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Famous Wrigley Field Marquee Is Back Up

Chicago CubsThe famous Wrigley Field marquee is back up, but already tongues are wagging because the old 1983 LED crawl underneath has been replaced by a modern, spiffy and (gasp!) color videoboard.

It’s good that folks feel invested in their ballparks, and the famous marquee is worthy of reverence, even if it has been changed a lot over the years. The marquee, installed in 1934, was originally green (hard to tell in these black and white photos, of course), and it denoted the home of “The Cubs,” as in this 1935 shot:

Wrigley Field marquee

The color scheme, according to Benjamin Moore, was “Mallard Green,” and the trim was gold, not white. The marquee was repainted in these colors in 2014 in a retro promotion. (The marquee was also painted purple as part of Northwestern’s home football game.)

The marquee shows some changes by 1945:

Wrigley Field

And, of course, in this era the marquee was blue, not green or red. In fact, the marquee was blue through 1964:


Still, all of this change over the years isn’t prevented preservationists from questioning how the Cubs have approached the marquee. There are two parts to the marquee: the actual marquee, and a much newer extension with the antiquated LED crawl and a sponsor area (i.e., the Toyota ad in recent years). The marquee remains the same, but the Cubs don’t expect to activate the color videoboard any time soon, per DNAInfo:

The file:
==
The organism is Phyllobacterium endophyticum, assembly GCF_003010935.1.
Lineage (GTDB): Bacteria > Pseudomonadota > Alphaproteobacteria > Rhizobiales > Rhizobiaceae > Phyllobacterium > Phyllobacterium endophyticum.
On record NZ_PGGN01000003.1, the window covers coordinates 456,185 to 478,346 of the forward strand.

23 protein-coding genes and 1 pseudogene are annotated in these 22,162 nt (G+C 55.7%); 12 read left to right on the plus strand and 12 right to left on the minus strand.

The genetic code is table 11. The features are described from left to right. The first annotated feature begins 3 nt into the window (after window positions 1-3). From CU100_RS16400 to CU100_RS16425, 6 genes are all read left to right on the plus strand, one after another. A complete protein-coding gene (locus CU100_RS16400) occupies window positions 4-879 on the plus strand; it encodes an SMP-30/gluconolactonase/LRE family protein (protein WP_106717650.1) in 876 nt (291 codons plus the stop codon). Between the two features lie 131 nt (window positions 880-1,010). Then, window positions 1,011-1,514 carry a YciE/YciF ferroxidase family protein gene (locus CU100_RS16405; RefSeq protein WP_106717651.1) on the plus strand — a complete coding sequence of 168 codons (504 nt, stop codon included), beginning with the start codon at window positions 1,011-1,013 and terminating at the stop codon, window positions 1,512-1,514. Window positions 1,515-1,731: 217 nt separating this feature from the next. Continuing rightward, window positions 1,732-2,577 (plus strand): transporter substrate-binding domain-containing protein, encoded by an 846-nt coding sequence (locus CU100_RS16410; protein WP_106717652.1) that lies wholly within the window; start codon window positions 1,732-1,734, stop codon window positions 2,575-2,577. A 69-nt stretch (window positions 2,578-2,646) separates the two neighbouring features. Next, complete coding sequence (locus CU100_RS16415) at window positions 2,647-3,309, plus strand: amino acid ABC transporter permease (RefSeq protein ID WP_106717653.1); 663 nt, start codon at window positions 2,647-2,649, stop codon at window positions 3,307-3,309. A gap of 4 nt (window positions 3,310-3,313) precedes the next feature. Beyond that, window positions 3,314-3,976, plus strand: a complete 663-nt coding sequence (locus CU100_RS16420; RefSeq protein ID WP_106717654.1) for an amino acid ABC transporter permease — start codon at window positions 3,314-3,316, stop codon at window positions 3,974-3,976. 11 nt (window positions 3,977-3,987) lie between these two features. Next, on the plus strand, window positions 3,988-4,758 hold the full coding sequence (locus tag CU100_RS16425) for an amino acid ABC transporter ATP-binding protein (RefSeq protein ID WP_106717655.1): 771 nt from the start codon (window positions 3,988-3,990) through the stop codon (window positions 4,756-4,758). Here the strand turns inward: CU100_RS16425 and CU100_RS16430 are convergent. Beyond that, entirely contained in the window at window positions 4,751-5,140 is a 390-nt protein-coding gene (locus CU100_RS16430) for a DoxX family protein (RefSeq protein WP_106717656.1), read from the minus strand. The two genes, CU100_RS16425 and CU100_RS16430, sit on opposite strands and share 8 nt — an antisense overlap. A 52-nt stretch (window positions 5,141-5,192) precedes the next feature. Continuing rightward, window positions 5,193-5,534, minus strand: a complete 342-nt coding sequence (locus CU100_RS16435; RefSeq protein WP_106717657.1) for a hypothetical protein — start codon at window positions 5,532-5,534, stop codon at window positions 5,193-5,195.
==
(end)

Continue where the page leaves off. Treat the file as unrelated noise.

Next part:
The marquee, which got a facelift in the off-season, now has a new LED video board beneath it, a strip of technology that can feature color, video and graphics that are better then the ones served up by the old black and white video board beneath the marquee,  Cubs spokesman Julian Green said Wednesday.

Those new options, however, won’t be visible on Opening Day, Green said. While it was “prudent” to add the options for down the road, there are currently “no plans” to enable the new features at this time, Green said….

“Taking the marquee down is a huge undertaking, and not something you do every year due to the costs,” Green said. “It was prudent to have the ability to leverage new technology if an opportunity presents itself to do so.”

Don’t worry: the marquee is protected, and it will always be at Wrigley.

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